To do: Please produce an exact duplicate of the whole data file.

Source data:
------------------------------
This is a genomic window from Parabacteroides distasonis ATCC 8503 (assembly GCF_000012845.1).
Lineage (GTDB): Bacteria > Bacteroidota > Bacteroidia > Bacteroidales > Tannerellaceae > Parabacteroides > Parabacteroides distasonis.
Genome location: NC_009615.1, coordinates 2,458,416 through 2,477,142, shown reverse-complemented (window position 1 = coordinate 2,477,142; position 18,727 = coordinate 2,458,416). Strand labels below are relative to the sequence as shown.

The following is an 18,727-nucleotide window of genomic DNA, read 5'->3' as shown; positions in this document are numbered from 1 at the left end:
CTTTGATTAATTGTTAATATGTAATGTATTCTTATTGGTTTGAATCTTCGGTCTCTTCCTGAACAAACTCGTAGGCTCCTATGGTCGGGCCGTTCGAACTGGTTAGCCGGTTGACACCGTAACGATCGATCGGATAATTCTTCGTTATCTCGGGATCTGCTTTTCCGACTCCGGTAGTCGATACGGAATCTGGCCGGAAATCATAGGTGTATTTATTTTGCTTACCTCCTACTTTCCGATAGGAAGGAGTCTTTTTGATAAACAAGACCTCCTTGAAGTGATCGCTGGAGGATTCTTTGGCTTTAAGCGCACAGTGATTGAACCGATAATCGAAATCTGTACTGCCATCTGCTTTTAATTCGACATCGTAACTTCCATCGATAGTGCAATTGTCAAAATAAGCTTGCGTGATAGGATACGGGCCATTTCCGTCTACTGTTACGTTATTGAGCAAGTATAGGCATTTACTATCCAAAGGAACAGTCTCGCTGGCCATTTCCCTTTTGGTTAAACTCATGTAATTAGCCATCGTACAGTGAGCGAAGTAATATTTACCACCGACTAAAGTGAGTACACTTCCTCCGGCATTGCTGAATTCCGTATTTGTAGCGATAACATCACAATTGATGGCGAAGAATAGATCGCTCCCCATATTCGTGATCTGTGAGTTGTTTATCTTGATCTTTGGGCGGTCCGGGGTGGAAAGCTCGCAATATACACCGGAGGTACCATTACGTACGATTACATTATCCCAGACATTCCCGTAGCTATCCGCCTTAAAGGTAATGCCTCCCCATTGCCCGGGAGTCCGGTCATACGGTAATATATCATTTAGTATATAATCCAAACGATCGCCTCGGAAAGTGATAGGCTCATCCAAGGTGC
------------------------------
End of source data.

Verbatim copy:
This is a genomic window from Parabacteroides distasonis ATCC 8503 (assembly GCF_000012845.1).
Lineage (GTDB): Bacteria > Bacteroidota > Bacteroidia > Bacteroidales > Tannerellaceae > Parabacteroides > Parabacteroides distasonis.
Genome location: NC_009615.1, coordinates 2,458,416 through 2,477,142, shown reverse-complemented (window position 1 = coordinate 2,477,142; position 18,727 = coordinate 2,458,416). Strand labels below are relative to the sequence as shown.

The following is an 18,727-nucleotide window of genomic DNA, read 5'->3' as shown; positions in this document are numbered from 1 at the left end:
CTTTGATTAATTGTTAATATGTAATGTATTCTTATTGGTTTGAATCTTCGGTCTCTTCCTGAACAAACTCGTAGGCTCCTATGGTCGGGCCGTTCGAACTGGTTAGCCGGTTGACACCGTAACGATCGATCGGATAATTCTTCGTTATCTCGGGATCTGCTTTTCCGACTCCGGTAGTCGATACGGAATCTGGCCGGAAATCATAGGTGTATTTATTTTGCTTACCTCCTACTTTCCGATAGGAAGGAGTCTTTTTGATAAACAAGACCTCCTTGAAGTGATCGCTGGAGGATTCTTTGGCTTTAAGCGCACAGTGATTGAACCGATAATCGAAATCTGTACTGCCATCTGCTTTTAATTCGACATCGTAACTTCCATCGATAGTGCAATTGTCAAAATAAGCTTGCGTGATAGGATACGGGCCATTTCCGTCTACTGTTACGTTATTGAGCAAGTATAGGCATTTACTATCCAAAGGAACAGTCTCGCTGGCCATTTCCCTTTTGGTTAAACTCATGTAATTAGCCATCGTACAGTGAGCGAAGTAATATTTACCACCGACTAAAGTGAGTACACTTCCTCCGGCATTGCTGAATTCCGTATTTGTAGCGATAACATCACAATTGATGGCGAAGAATAGATCGCTCCCCATATTCGTGATCTGTGAGTTGTTTATCTTGATCTTTGGGCGGTCCGGGGTGGAAAGCTCGCAATATACACCGGAGGTACCATTACGTACGATTACATTATCCCAGACATTCCCGTAGCTATCCGCCTTAAAGGTAATGCCTCCCCATTGCCCGGGAGTCCGGTCATACGGTAATATATCATTTAGTATATAATCCAAACGATCGCCTCGGAAAGTGATAGGCTCATCCAAGGTGC